The Beltway Buzz is a weekly update summarizing labor and employment news from inside the Beltway and clarifying how what's happening in Washington, D.C. could impact your business.
Tax Bill or Health Bill? It's Two Bills in One! Caught in a legislative black hole, the Affordable Care Act (ACA) cannot escape efforts to eradicate it—or at least large chunks of it. Late Thursday evening, the Senate Finance Committee passed by a 14 to 12 margin its current tax reform bill, which included—to much surprise—a controversial provision that would repeal the ACA's individual mandate. Although the Trump administration had been pushing to eliminate the individual mandate for over two weeks, the Senate had until now feared that the politically charged measure might jeopardize passage of the entire tax bill. Supporters of the Senate bill maintain that the more than $300 billion in estimated savings over 10 years will be used to enhance tax cuts to the middle class, while critics charge that the additional savings will instead be funneled into greater tax breaks for the wealthy. Critics also fear that repealing the individual mandate might cause health insurance premiums to rise sharply and overall coverage to drop as younger and healthier Americans decline to enroll. Interestingly, despite early contrary rumors, the bipartisan Alexander-Murray bill, which would retain federal cost-sharing reduction payments to insurers for two years, did not find its way into the current draft of the Senate bill. The full Senate is expected to vote on the bill sometime during the week after Thanksgiving.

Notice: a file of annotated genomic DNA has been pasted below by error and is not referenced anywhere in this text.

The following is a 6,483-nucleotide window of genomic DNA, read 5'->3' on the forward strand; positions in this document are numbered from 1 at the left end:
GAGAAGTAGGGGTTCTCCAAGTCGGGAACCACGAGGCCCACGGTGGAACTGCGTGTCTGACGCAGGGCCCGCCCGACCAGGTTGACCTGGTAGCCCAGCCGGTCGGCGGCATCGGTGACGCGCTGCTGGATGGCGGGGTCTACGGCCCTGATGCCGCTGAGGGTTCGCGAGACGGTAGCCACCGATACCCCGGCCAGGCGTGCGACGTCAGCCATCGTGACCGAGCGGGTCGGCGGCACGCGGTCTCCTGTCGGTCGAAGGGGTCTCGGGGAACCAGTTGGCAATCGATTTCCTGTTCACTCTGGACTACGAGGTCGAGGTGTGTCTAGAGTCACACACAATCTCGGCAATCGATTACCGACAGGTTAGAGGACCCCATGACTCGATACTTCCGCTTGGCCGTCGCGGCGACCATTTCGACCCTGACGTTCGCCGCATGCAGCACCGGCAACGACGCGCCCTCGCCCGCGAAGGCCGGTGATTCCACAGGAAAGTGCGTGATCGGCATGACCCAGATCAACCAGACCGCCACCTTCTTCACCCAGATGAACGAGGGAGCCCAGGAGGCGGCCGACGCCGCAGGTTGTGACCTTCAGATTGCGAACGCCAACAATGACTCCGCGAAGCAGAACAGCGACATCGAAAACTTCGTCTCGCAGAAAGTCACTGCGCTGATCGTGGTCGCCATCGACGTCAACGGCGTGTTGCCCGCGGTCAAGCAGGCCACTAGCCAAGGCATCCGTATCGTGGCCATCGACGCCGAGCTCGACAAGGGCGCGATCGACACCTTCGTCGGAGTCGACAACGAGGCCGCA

Meanwhile, also on Thursday, the U.S. House of Representatives passed, 277–205, its latest tax reform proposal, which was unveiled last week and which differs in key respects from the Senate markup. (See last week's Beltway Buzz.) Notably, the House version does not include repeal of the ACA's individual mandate. Additionally, both the House and Senate versions have now eliminated most, but not all, of the provocative executive compensation provisions in each of these bills. Assuming the full Senate eventually passes its tax reform bill, the significant differences between the two will need to be ironed out in committee. It should be an interesting (although potentially dangerous) time to be in Washington once Congress attempts this reconciliation, which it hopes to do by Christmas. (Hat tip to Richard C. Libert, Stephanie A. Smithey, and Timothy G. Verrall.)